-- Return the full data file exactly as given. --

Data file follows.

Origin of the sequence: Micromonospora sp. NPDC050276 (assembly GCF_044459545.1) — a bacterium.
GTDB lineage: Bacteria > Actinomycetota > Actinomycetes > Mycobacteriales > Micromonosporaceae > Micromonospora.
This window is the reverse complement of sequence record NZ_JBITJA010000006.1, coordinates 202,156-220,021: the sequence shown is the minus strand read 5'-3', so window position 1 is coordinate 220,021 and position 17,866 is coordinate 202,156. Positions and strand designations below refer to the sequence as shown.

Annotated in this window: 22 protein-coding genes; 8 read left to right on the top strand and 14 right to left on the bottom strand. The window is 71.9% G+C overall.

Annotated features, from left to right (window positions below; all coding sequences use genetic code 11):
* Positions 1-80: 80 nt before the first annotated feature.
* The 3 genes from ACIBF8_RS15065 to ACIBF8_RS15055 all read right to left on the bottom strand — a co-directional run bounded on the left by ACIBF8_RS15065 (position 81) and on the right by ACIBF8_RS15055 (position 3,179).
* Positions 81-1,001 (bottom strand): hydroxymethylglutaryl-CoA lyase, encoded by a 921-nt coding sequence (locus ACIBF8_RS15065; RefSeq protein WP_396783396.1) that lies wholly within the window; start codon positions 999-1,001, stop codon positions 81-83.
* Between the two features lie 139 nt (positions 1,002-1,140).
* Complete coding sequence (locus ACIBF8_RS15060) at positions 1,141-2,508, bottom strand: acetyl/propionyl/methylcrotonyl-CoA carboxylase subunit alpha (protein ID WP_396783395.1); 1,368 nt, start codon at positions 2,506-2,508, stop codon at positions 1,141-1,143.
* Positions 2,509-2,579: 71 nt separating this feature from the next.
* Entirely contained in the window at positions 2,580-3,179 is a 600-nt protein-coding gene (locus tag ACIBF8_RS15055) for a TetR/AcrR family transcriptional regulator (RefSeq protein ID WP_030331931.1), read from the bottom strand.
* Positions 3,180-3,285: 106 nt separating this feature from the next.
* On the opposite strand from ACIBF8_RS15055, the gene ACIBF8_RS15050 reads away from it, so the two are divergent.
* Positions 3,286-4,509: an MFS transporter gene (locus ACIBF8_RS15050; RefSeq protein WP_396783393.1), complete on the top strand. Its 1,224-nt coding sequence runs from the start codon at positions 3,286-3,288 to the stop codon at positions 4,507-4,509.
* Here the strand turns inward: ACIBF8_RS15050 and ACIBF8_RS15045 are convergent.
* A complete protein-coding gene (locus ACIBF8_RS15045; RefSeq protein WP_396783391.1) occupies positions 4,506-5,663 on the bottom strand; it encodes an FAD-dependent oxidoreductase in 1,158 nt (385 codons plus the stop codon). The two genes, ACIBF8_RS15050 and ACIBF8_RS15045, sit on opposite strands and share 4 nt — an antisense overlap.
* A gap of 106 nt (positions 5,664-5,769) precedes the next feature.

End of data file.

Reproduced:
Origin of the sequence: Micromonospora sp. NPDC050276 (assembly GCF_044459545.1) — a bacterium.
GTDB lineage: Bacteria > Actinomycetota > Actinomycetes > Mycobacteriales > Micromonosporaceae > Micromonospora.
This window is the reverse complement of sequence record NZ_JBITJA010000006.1, coordinates 202,156-220,021: the sequence shown is the minus strand read 5'-3', so window position 1 is coordinate 220,021 and position 17,866 is coordinate 202,156. Positions and strand designations below refer to the sequence as shown.

Annotated in this window: 22 protein-coding genes; 8 read left to right on the top strand and 14 right to left on the bottom strand. The window is 71.9% G+C overall.

Annotated features, from left to right (window positions below; all coding sequences use genetic code 11):
* Positions 1-80: 80 nt before the first annotated feature.
* The 3 genes from ACIBF8_RS15065 to ACIBF8_RS15055 all read right to left on the bottom strand — a co-directional run bounded on the left by ACIBF8_RS15065 (position 81) and on the right by ACIBF8_RS15055 (position 3,179).
* Positions 81-1,001 (bottom strand): hydroxymethylglutaryl-CoA lyase, encoded by a 921-nt coding sequence (locus ACIBF8_RS15065; RefSeq protein WP_396783396.1) that lies wholly within the window; start codon positions 999-1,001, stop codon positions 81-83.
* Between the two features lie 139 nt (positions 1,002-1,140).
* Complete coding sequence (locus ACIBF8_RS15060) at positions 1,141-2,508, bottom strand: acetyl/propionyl/methylcrotonyl-CoA carboxylase subunit alpha (protein ID WP_396783395.1); 1,368 nt, start codon at positions 2,506-2,508, stop codon at positions 1,141-1,143.
* Positions 2,509-2,579: 71 nt separating this feature from the next.
* Entirely contained in the window at positions 2,580-3,179 is a 600-nt protein-coding gene (locus tag ACIBF8_RS15055) for a TetR/AcrR family transcriptional regulator (RefSeq protein ID WP_030331931.1), read from the bottom strand.
* Positions 3,180-3,285: 106 nt separating this feature from the next.
* On the opposite strand from ACIBF8_RS15055, the gene ACIBF8_RS15050 reads away from it, so the two are divergent.
* Positions 3,286-4,509: an MFS transporter gene (locus ACIBF8_RS15050; RefSeq protein WP_396783393.1), complete on the top strand. Its 1,224-nt coding sequence runs from the start codon at positions 3,286-3,288 to the stop codon at positions 4,507-4,509.
* Here the strand turns inward: ACIBF8_RS15050 and ACIBF8_RS15045 are convergent.
* A complete protein-coding gene (locus ACIBF8_RS15045; RefSeq protein WP_396783391.1) occupies positions 4,506-5,663 on the bottom strand; it encodes an FAD-dependent oxidoreductase in 1,158 nt (385 codons plus the stop codon). The two genes, ACIBF8_RS15050 and ACIBF8_RS15045, sit on opposite strands and share 4 nt — an antisense overlap.
* A gap of 106 nt (positions 5,664-5,769) precedes the next feature.